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Master Suite Addition: Return on Investment

Article From HouseLogic.com

Published: December 21, 2009

A master suite addition returns an average of 60% of its cost, as long as you keep improvements in line with other homes in your neighborhood.

Adding a master suite (http://www.houselogic.com/articles/evaluate-your-house-master-suite-addition/) to your home is one of the most expensive improvements you can undertake. The private bed-and-bath combo for the masters of the house costs an average of $104,000 with midrange appointments and as much as $226,000 if you go with top-of-the-line fixtures and finishes, according to the 2009-2010 Cost vs. Value Report (http://www.remodeling.hw.net/2009/costvsvalue/national.aspx) from Remodeling magazine. Of that, you can expect to recoup between 55% and 65% of the investment, based on national averages.

The highest rate of return on a master suite addition is out west; in Los Angeles, for example, a $125,000 job recoups more than $90,000, a 73% return. But more than region of the country, payback on a master suite depends on how it compares with other houses in your backyard. “If you’re in a neighborhood of empty-nesters with two-bedroom houses, you probably won’t recoup the investment,” says real estate salesperson and appraiser Everett (Vic) Night, of Chapel Hill, N.C. “But if nice master suites are common in similar houses in your neighborhood, you’re likely to get a good portion of your money back.”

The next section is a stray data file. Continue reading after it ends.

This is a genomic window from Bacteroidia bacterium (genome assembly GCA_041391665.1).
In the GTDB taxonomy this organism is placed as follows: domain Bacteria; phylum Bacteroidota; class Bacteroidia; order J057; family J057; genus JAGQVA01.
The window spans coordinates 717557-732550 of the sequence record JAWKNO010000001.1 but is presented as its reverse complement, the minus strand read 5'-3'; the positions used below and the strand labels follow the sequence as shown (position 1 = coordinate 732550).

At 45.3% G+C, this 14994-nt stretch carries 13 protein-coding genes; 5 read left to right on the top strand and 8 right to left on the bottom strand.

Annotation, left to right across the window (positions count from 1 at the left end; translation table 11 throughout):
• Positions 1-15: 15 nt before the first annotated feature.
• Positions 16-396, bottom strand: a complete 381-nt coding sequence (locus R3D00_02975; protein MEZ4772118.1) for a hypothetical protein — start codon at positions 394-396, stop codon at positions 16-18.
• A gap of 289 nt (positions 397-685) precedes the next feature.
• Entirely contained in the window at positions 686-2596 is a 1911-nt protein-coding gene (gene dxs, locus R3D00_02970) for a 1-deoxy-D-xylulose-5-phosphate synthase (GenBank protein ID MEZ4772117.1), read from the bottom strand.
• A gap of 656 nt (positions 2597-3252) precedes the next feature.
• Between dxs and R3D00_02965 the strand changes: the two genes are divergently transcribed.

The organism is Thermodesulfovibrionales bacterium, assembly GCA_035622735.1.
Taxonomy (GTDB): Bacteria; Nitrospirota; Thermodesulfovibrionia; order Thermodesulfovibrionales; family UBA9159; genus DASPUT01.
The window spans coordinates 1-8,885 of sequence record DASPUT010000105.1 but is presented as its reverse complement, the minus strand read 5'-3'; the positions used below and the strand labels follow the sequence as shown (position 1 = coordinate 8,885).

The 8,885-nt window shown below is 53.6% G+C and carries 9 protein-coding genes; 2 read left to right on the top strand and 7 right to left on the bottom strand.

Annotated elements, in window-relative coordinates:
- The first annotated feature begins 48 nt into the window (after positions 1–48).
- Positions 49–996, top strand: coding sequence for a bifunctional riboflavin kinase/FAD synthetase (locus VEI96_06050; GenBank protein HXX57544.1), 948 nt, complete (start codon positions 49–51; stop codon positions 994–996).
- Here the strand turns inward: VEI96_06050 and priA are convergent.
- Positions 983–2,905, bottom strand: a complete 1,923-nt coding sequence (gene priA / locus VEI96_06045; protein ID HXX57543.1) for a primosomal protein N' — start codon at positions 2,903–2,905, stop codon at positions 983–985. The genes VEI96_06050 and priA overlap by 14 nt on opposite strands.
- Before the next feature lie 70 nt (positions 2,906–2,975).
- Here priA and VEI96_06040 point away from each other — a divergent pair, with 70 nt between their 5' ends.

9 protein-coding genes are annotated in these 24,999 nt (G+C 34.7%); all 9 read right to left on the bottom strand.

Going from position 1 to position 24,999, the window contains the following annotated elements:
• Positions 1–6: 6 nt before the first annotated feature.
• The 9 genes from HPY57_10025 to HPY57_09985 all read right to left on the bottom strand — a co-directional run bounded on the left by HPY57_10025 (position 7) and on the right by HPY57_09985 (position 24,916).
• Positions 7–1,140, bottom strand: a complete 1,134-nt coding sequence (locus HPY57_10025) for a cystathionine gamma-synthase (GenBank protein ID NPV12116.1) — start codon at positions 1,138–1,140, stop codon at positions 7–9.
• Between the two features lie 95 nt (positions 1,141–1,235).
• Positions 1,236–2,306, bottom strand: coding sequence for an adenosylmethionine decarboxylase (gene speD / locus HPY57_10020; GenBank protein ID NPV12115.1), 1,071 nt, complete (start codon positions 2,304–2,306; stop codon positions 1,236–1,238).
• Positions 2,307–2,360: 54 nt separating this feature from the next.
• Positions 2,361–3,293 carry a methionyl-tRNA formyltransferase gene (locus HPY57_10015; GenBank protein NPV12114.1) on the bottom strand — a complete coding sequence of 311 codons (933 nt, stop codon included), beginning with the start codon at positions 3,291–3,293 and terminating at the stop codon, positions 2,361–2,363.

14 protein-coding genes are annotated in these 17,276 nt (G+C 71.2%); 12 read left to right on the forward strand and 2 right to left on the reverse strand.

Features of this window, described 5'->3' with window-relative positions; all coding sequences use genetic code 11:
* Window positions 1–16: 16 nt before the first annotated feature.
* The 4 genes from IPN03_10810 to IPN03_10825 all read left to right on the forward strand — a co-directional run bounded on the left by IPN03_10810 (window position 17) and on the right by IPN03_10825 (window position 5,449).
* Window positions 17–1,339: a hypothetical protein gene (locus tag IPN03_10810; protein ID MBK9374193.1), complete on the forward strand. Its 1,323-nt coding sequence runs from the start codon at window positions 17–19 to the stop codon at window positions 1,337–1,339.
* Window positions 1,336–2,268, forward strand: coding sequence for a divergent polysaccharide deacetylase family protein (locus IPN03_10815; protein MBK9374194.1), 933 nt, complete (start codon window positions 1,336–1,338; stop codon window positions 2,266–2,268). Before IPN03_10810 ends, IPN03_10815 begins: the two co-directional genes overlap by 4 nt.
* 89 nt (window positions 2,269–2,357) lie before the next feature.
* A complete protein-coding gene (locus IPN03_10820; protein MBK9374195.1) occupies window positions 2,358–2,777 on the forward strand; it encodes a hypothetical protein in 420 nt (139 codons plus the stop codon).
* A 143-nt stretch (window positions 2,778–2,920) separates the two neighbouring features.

A master suite usually involves building a ground-floor extension, which means spending a sizable chunk of the budget to have the site excavated and a foundation poured. If you can take advantage of existing space–such as building up over a garage, or converting an unfinished attic or basement–you can significantly reduce costs and increase potential return.

But given the size of the investment, turning a profit shouldn’t be your motivation for adding a master suite, or for doing any large home improvement. Do the work because you want to, and only if you plan on staying put for at least three to five years, so you get the chance to live in and enjoy the new space.

National average cost, 24 x16 ft. master suite with midrange appointments:

Job cost: $103,696
Resale value: $67,578
Cost recoup: 65.2%

National average cost, 32×20 ft. master suite with upscale appointments:

Job cost: $225,995
Resale value: $125,793
Cost recoup: 55.7%

Regional info:

New England (http://www.remodeling.hw.net/2009/costvsvalue/division/new-england.aspx)

Middle Atlantic (http://www.remodeling.hw.net/2009/costvsvalue/division/middle-atlantic.aspx)

South Atlantic (http://www.remodeling.hw.net/2009/costvsvalue/division/south-atlantic.aspx)

East South Central (http://www.remodeling.hw.net/2009/costvsvalue/division/east-south-central.aspx)

West South Central (http://www.remodeling.hw.net/2009/costvsvalue/division/west-south-central.aspx)

East North Central (http://www.remodeling.hw.net/2009/costvsvalue/division/east-north-central.aspx)

West North Central (http://www.remodeling.hw.net/2009/costvsvalue/division/west-north-central.aspx)

Mountain (http://www.remodeling.hw.net/2009/costvsvalue/division/mountain.aspx)

Pacific (http://www.remodeling.hw.net/2009/costvsvalue/division/pacific.aspx)

Reprinted from HouseLogic (houselogic.com) with permission of the NATIONAL ASSOCIATION OF REALTORS®
Copyright 2009.  All rights reserved.

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